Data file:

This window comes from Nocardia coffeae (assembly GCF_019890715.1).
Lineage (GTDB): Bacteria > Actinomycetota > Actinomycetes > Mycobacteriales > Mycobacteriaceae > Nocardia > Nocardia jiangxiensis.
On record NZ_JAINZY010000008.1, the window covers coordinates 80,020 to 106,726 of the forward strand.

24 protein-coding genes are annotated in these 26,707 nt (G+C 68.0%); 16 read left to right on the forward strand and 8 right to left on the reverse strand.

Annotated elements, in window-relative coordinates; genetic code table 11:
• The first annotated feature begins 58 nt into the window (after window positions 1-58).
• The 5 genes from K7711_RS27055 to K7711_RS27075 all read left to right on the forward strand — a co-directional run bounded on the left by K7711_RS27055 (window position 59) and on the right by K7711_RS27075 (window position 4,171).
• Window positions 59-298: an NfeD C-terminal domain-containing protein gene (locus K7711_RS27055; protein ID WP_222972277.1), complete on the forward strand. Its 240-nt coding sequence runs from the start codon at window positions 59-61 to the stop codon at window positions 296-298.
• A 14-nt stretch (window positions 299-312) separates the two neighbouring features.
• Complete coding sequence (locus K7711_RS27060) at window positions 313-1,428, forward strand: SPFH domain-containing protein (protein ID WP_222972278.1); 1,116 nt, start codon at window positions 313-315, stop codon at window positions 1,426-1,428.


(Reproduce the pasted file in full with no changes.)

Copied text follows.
This window comes from Nocardia coffeae (assembly GCF_019890715.1).
Lineage (GTDB): Bacteria > Actinomycetota > Actinomycetes > Mycobacteriales > Mycobacteriaceae > Nocardia > Nocardia jiangxiensis.
On record NZ_JAINZY010000008.1, the window covers coordinates 80,020 to 106,726 of the forward strand.

24 protein-coding genes are annotated in these 26,707 nt (G+C 68.0%); 16 read left to right on the forward strand and 8 right to left on the reverse strand.

Annotated elements, in window-relative coordinates; genetic code table 11:
• The first annotated feature begins 58 nt into the window (after window positions 1-58).
• The 5 genes from K7711_RS27055 to K7711_RS27075 all read left to right on the forward strand — a co-directional run bounded on the left by K7711_RS27055 (window position 59) and on the right by K7711_RS27075 (window position 4,171).
• Window positions 59-298: an NfeD C-terminal domain-containing protein gene (locus K7711_RS27055; protein ID WP_222972277.1), complete on the forward strand. Its 240-nt coding sequence runs from the start codon at window positions 59-61 to the stop codon at window positions 296-298.
• A 14-nt stretch (window positions 299-312) separates the two neighbouring features.
• Complete coding sequence (locus K7711_RS27060) at window positions 313-1,428, forward strand: SPFH domain-containing protein (protein ID WP_222972278.1); 1,116 nt, start codon at window positions 313-315, stop codon at window positions 1,426-1,428.